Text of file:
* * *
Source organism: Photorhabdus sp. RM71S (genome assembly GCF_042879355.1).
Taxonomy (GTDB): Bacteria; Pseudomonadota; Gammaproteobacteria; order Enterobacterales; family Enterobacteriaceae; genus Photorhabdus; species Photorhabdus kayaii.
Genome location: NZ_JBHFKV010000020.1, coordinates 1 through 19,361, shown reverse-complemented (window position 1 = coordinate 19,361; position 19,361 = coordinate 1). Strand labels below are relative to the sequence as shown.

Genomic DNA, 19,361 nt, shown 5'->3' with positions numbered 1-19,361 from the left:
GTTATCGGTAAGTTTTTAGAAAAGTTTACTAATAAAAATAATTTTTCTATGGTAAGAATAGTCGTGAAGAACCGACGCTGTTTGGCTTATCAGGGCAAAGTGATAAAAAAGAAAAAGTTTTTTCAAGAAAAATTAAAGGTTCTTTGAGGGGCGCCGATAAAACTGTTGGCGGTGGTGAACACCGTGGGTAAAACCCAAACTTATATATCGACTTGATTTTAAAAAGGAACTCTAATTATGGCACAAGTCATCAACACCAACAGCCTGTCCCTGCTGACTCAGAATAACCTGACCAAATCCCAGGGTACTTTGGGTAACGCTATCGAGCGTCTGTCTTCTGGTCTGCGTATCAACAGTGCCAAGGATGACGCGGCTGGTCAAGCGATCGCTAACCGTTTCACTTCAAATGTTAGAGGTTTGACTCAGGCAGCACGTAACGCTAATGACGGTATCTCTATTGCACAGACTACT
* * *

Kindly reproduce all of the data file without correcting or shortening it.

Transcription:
Source organism: Photorhabdus sp. RM71S (genome assembly GCF_042879355.1).
Taxonomy (GTDB): Bacteria; Pseudomonadota; Gammaproteobacteria; order Enterobacterales; family Enterobacteriaceae; genus Photorhabdus; species Photorhabdus kayaii.
Genome location: NZ_JBHFKV010000020.1, coordinates 1 through 19,361, shown reverse-complemented (window position 1 = coordinate 19,361; position 19,361 = coordinate 1). Strand labels below are relative to the sequence as shown.

Genomic DNA, 19,361 nt, shown 5'->3' with positions numbered 1-19,361 from the left:
GTTATCGGTAAGTTTTTAGAAAAGTTTACTAATAAAAATAATTTTTCTATGGTAAGAATAGTCGTGAAGAACCGACGCTGTTTGGCTTATCAGGGCAAAGTGATAAAAAAGAAAAAGTTTTTTCAAGAAAAATTAAAGGTTCTTTGAGGGGCGCCGATAAAACTGTTGGCGGTGGTGAACACCGTGGGTAAAACCCAAACTTATATATCGACTTGATTTTAAAAAGGAACTCTAATTATGGCACAAGTCATCAACACCAACAGCCTGTCCCTGCTGACTCAGAATAACCTGACCAAATCCCAGGGTACTTTGGGTAACGCTATCGAGCGTCTGTCTTCTGGTCTGCGTATCAACAGTGCCAAGGATGACGCGGCTGGTCAAGCGATCGCTAACCGTTTCACTTCAAATGTTAGAGGTTTGACTCAGGCAGCACGTAACGCTAATGACGGTATCTCTATTGCACAGACTACT